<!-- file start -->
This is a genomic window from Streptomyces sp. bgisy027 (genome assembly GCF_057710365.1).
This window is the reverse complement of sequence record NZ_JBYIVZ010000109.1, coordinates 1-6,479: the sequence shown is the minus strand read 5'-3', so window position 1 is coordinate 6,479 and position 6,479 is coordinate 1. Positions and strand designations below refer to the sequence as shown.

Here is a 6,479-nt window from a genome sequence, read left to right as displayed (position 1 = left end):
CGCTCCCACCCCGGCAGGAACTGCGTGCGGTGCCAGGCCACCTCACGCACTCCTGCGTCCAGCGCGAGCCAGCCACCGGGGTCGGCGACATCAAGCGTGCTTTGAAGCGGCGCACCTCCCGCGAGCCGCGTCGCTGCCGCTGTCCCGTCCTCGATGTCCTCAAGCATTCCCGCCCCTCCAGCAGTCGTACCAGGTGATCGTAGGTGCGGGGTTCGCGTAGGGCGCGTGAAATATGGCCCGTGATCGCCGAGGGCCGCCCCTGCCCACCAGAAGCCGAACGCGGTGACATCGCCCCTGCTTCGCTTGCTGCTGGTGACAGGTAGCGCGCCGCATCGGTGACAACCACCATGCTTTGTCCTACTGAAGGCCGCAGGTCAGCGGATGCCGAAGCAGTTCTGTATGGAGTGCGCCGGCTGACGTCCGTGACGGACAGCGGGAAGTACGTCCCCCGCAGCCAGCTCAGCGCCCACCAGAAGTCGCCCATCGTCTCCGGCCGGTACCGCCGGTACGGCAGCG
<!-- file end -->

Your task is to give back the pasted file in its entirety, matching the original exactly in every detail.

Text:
This is a genomic window from Streptomyces sp. bgisy027 (genome assembly GCF_057710365.1).
This window is the reverse complement of sequence record NZ_JBYIVZ010000109.1, coordinates 1-6,479: the sequence shown is the minus strand read 5'-3', so window position 1 is coordinate 6,479 and position 6,479 is coordinate 1. Positions and strand designations below refer to the sequence as shown.

Here is a 6,479-nt window from a genome sequence, read left to right as displayed (position 1 = left end):
CGCTCCCACCCCGGCAGGAACTGCGTGCGGTGCCAGGCCACCTCACGCACTCCTGCGTCCAGCGCGAGCCAGCCACCGGGGTCGGCGACATCAAGCGTGCTTTGAAGCGGCGCACCTCCCGCGAGCCGCGTCGCTGCCGCTGTCCCGTCCTCGATGTCCTCAAGCATTCCCGCCCCTCCAGCAGTCGTACCAGGTGATCGTAGGTGCGGGGTTCGCGTAGGGCGCGTGAAATATGGCCCGTGATCGCCGAGGGCCGCCCCTGCCCACCAGAAGCCGAACGCGGTGACATCGCCCCTGCTTCGCTTGCTGCTGGTGACAGGTAGCGCGCCGCATCGGTGACAACCACCATGCTTTGTCCTACTGAAGGCCGCAGGTCAGCGGATGCCGAAGCAGTTCTGTATGGAGTGCGCCGGCTGACGTCCGTGACGGACAGCGGGAAGTACGTCCCCCGCAGCCAGCTCAGCGCCCACCAGAAGTCGCCCATCGTCTCCGGCCGGTACCGCCGGTACGGCAGCG